- A Maryland auction house has told Adolf Hitler's watch for $1.1 million (around R18.1 million).
- An open letter from 34 Jewish leaders said the auction, which included other Nazi memorabilia, was an "indictment to society."
- They said the auction overrides the "memory, suffering and pain ... for financial gain."
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A gold watch given to Adolf Hitler has sold for $1.1 million (around R18.1 million) at a Maryland auction house.
Details on the auction house website state that the watch also features two dates, 20 April 1889, Hitler's birthday, and the second date, 30 January 1933, being the day the genocidal dictator became Chancellor of Germany.
Jewish leaders wrote an open letter condemning Alexander Historical Auction House for the sale of the watch as the star lot in a large sale of Nazi memorabilia. It features a swastika, a Nazi eagle emblem (known as the reichstadler), and the initials AH.
According to the catalogue description, the gold Andreas Huber reversible wristwatch was a spoil of war taken from Hitler's retreat at Berchtesgaden in the mountains of Bavaria by a French soldier.
Alexander Historical Auctions' president, Bill Panagopulos, said the buyer — whose identity Panagopulos declined to reveal — is a European Jew, reported The Washington Post.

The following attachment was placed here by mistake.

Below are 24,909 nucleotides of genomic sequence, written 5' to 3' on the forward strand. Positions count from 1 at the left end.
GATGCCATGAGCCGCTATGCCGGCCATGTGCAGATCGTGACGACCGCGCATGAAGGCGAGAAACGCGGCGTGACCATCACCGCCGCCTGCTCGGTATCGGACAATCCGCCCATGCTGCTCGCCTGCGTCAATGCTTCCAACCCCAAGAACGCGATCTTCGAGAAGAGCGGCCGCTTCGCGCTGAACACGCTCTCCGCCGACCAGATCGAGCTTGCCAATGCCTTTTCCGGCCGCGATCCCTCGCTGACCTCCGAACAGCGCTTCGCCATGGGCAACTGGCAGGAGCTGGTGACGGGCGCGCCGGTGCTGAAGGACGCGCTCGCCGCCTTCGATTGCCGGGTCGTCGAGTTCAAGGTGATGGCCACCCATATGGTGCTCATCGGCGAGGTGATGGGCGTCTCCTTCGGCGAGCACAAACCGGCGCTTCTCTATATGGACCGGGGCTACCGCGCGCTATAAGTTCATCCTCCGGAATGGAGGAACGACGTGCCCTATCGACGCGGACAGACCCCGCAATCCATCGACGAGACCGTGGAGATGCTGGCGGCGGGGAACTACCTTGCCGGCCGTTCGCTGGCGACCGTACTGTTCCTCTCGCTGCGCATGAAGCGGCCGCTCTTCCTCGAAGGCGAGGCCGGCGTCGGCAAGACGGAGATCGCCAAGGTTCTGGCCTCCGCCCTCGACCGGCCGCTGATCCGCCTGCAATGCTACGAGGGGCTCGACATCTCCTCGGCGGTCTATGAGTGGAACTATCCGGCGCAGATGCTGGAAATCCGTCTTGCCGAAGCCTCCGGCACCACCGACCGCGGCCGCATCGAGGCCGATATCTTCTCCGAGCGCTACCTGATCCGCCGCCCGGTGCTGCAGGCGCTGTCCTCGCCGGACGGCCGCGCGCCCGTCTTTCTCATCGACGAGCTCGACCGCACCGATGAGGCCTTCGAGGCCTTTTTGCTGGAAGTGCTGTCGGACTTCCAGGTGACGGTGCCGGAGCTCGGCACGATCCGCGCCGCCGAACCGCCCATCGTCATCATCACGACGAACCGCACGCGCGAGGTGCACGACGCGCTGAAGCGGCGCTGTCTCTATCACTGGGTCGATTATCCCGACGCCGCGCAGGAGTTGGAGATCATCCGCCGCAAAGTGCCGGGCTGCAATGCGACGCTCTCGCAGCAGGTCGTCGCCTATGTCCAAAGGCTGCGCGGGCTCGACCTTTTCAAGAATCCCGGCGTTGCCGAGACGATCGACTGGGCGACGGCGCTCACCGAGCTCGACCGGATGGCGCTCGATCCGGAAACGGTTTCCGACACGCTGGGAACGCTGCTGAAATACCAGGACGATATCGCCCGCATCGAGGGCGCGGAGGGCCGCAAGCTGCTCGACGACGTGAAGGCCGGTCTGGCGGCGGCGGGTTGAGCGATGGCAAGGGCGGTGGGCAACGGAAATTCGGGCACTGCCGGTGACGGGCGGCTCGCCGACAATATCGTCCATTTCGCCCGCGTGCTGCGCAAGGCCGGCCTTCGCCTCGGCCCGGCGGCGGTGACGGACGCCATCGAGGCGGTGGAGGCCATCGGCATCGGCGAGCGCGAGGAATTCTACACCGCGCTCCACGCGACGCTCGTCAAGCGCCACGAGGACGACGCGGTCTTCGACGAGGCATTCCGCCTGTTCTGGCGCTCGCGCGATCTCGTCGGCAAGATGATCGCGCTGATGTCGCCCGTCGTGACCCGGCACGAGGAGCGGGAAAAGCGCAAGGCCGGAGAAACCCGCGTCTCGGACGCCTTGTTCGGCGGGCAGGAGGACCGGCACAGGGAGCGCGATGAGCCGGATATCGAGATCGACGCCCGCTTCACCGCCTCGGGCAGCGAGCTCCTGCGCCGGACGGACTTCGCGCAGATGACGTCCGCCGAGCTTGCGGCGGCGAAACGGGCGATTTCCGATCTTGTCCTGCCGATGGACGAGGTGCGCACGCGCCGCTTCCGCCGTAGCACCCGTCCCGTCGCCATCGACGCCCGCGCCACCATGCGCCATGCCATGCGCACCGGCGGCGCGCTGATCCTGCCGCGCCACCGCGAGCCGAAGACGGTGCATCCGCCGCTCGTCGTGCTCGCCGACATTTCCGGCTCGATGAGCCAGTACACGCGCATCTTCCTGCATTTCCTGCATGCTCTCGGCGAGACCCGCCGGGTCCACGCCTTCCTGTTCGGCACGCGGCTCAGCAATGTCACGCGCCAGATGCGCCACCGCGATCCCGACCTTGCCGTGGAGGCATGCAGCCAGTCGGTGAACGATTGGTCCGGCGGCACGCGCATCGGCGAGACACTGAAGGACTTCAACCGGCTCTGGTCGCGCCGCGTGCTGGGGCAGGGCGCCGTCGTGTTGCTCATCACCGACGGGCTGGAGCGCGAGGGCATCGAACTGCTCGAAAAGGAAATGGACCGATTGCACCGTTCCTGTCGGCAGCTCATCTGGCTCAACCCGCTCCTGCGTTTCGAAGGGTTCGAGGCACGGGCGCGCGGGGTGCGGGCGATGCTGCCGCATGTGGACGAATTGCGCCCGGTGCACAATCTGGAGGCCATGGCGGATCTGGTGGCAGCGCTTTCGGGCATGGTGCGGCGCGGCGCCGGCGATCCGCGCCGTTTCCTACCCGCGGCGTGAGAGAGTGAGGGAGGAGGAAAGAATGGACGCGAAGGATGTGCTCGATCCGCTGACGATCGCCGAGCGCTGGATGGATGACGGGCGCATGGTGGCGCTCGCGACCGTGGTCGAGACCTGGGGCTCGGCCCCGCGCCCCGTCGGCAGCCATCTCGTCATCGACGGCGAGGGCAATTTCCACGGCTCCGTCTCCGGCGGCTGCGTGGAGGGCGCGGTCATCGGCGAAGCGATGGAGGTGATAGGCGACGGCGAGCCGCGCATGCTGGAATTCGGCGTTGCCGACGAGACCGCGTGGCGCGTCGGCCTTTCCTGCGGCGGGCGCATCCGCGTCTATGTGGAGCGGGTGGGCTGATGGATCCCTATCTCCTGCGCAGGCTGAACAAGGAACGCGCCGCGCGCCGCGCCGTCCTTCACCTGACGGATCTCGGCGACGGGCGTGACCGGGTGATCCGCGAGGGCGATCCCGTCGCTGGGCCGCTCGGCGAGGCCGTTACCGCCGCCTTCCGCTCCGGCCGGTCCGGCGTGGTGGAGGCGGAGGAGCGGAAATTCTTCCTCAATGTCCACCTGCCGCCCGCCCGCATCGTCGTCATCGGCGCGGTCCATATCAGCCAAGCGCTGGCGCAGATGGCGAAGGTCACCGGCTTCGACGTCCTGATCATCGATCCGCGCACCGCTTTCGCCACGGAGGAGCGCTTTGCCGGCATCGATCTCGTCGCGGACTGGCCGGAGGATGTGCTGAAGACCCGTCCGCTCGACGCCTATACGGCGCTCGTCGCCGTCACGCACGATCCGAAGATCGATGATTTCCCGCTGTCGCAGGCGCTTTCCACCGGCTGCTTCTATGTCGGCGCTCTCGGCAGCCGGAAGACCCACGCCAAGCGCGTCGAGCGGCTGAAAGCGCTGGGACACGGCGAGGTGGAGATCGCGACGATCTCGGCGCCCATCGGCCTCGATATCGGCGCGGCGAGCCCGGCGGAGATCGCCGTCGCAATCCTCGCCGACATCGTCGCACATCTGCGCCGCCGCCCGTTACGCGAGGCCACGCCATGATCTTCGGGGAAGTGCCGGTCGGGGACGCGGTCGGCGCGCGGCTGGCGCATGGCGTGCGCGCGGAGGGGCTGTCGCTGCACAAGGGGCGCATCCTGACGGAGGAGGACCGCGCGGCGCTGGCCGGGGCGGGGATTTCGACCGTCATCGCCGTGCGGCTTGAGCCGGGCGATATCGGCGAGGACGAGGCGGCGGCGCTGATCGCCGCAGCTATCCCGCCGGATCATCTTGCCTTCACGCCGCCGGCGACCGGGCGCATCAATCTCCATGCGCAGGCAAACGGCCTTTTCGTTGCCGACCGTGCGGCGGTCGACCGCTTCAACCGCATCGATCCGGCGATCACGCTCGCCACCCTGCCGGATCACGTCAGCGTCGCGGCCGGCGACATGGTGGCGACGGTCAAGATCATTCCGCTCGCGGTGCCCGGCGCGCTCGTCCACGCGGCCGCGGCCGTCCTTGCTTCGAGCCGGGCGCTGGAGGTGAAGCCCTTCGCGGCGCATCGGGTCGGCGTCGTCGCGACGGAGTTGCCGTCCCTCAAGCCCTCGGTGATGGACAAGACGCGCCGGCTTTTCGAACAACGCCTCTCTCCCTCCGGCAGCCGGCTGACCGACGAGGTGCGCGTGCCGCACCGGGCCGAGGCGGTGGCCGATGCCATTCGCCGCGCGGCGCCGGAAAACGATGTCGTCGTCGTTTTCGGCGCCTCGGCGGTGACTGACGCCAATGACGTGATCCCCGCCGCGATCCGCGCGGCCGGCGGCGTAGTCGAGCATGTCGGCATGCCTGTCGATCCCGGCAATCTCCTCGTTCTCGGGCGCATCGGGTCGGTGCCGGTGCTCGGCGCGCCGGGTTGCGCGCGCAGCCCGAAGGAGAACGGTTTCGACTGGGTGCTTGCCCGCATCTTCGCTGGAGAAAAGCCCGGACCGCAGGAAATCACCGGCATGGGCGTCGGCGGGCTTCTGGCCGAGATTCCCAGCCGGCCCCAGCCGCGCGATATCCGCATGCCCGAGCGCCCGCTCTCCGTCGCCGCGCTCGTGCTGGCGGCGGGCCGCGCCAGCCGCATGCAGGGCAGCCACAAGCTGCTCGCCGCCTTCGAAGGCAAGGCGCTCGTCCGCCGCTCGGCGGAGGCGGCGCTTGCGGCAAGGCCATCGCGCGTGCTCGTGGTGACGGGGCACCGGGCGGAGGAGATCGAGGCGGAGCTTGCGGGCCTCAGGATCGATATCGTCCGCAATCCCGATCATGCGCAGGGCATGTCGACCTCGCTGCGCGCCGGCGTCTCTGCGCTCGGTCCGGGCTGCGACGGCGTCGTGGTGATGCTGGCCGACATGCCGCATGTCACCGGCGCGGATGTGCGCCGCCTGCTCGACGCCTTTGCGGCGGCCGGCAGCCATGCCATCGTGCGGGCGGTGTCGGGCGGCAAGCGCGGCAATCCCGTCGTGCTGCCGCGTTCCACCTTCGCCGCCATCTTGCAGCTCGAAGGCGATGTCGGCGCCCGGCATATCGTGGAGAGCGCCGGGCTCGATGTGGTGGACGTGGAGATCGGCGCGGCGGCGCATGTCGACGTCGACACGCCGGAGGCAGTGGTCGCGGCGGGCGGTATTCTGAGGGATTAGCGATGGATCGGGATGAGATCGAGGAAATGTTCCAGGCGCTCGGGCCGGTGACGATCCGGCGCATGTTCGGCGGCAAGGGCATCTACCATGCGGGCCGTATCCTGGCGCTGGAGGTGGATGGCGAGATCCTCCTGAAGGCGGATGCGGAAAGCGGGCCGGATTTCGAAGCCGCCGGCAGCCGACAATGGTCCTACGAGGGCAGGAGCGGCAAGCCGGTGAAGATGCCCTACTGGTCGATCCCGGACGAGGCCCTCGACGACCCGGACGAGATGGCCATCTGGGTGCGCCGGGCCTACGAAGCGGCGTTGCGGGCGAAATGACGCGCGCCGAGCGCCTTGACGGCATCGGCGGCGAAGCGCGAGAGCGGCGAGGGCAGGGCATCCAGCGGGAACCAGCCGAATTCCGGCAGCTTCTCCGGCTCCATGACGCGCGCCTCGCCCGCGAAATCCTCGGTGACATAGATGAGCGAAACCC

The watch's sale price was well below the $2 million to $4 million (around R33 million to R66 million) estimate floated before the auction.
Offering buyers the chance to titillate with an item belonging to a genocidal murderer
The letter from the European Jewish Association said the auction was an "indictment to society, one in which the memory, suffering, and pain of others is overridden for financial gain.''
The auction sold an extensive catalogue of Nazi memorabilia items, including a painting by Hitler, Hitler's "last message" to Germany, a golden reichstadler, and a bust of Hitler once owned by Joseph Goebbels.
Other items auctioned included Wehrmacht toilet paper sporting a swastika, cutlery, and champagne glasses belonging to senior Nazi figures.
The Jewish Association said, "This auction, whether unwittingly or not, is doing two things: one, giving succour to those who idealise what the Nazi party stood for. Two: Offering buyers the chance to titillate a guest or loved one with an item belonging to a genocidal murderer and his supporters."
"Whilst it is obvious that the lessons of history need to be learned – and legitimate Nazi artefacts do belong in museums or places of higher learning – the items that you are selling clearly do not. That they are sold to the highest bidder on the open market is an indictment to our society, one in which the memory, suffering, and pain of others are overridden for financial gain.''
Panagopulos told the Washington Post, "Many people donate [Nazi artefacts] to museums and institutions, as we have done. Others need the money or simply choose to sell. That is not our decision."
Panagopulos said that the auction has resulted in death threats sent to him and his family.